University of California, Berkeley
401 Barker Hall #3204
Berkeley, CA 94720-3204
1985 Searle Scholar
My lab studies gene networks that control animal development and disease. Research focuses largely on how noncoding regions of the genome function to control the differential patterns of gene expression, both spatial and temporal, that define cell behavior. The developmental stage of multicellular organisms in particular requires very explicit control of gene expression in order to layout different cell tissue types. Using model developmental systems, including the early Drosophila embyro, the sea squirt, Ciona intestinalis, and the flour beetle, Tribolium castaneum, we are working to develop a deeper understanding of genetic regulatory codes.Current Projects
Whole genome CHiP-chip analysis of the RNA polymerase II DNA binding in the early Drosophila embryo revealed that many of the spatially patterned regulatory genes load polymerase to the promoter and initiate transcription independent of enhancer activity. Enhancer loading by the appropriate activating factors is required for transcription to proceed past promoter-proximal region, but not polymerase binding. We are investigating the molecular mechanisms involved in this form of regulation and its biological consequences for gene regulation.
Similar CHiP-chip experiments for the primary Dorsal-ventral patterning transcription factors, Dorsal, Twist and Snail revealed novel DV enhancer elements. From these experiments, we have been able to show that some genes have multiple enhancers--secondary “shadow enhancers” located in more distal regions which drive the same pattern as the originally discovered primary enhancers. We are investigating the evolutionary context of these multiple enhancers by probing how they change across different Drosophilid and other insect species. We are also investigating the possible functional roles of these duplicate elements in the control of developmental patterning.
One of the most amazing properties of developmental patterning systems is their reliability and robustness to perturbation. Despite the stochastic nature of the underlying reactions that control development, the whole process exhibits precise spatial regulation on the level of single cells separated by mere microns and surprising temporal coordination. We have developed quantitative population based assays to measure natural variability in the temporal and spatial expression patterns of individual genes, between cells in the same embryo and between different embryos of the same age. With this methods we have recently shown that genes which regulate the initiation step of transcription are activated in a much more stochastic fashion than the elongation regulated genes. We are adapting these methods to gain new insights into the reliability and robustness of Drosophila embryonic patterning.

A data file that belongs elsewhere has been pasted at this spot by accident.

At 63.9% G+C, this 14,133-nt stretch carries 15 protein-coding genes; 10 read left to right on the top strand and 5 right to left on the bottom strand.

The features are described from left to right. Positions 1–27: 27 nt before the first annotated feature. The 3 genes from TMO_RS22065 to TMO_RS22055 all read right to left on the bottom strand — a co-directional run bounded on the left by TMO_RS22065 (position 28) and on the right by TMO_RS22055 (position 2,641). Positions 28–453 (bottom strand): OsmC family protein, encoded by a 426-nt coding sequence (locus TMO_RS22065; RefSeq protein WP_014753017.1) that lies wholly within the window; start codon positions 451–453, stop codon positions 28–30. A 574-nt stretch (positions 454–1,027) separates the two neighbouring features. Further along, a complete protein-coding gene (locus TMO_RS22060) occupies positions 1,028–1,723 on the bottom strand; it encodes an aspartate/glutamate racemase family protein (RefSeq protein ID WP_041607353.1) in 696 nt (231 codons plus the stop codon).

As simple chordates, sea squirts are the invertebrates most closely related to vertebrates. The genome of the sea squirt Ciona intestinalis has been sequenced and assembled and represents a simplified version of vertebrate genomes. The Ciona tadpole is initially composed of just ~1,000 cells and there is complete lineage information. It is possible to introduce transgenic DNAs into thousands of developing embryos at once using simple electroporation methods. A provisional circuit diagram is now available for the specification of the major larval tissues during embryogenesis. This diagram provides a foundation for understanding the differentiation of key organs such as the notochord, central nervous system, and heart. We are now using a combination of confocal imaging, cell sorting, and microarray assays to identify the genes and gene interactions responsible for specification, morphogenesis, and differentiation in these tissues. For instance, using these techniques we found that the transcription factor FoxF directly activates a key rate-limiting effector of protrusive activity in migrating heart precursors.
We are also interested in investigating how vertebrates could have evolved from a protochordate ancestor like the sea squirt. We have recently shown that vertebrates and sea squirts are unique in that they both possess facial muscles that share a common lineage with the heart. In sea squirts, this cardiopharyngeal mesoderm gives rise to the beating heart as well as siphon muscles. In vertebrates, some of the precursors that split away from the heart to form lower jaw muscles actually contribute to the heart at a later stage- they form the so-called Second Heart Field (SHF). On the basis of these similarities and differences, we propose a pre-vertebrate origin for the jaw muscles and SHF of vertebrates. We believe the SHF arose from cooption of jaw muscle precursors back towards the heart. This increased contribution would have allowed for the elaboration of the vertebrate heart relative to its sea squirt counterpart. There are many other examples of vertebrate structures and cell types that likely owe their origin to a pre-existing structure in the protochordate ancestor, and we are in the process of uncovering these hidden connections and their underlying molecular mechanisms.
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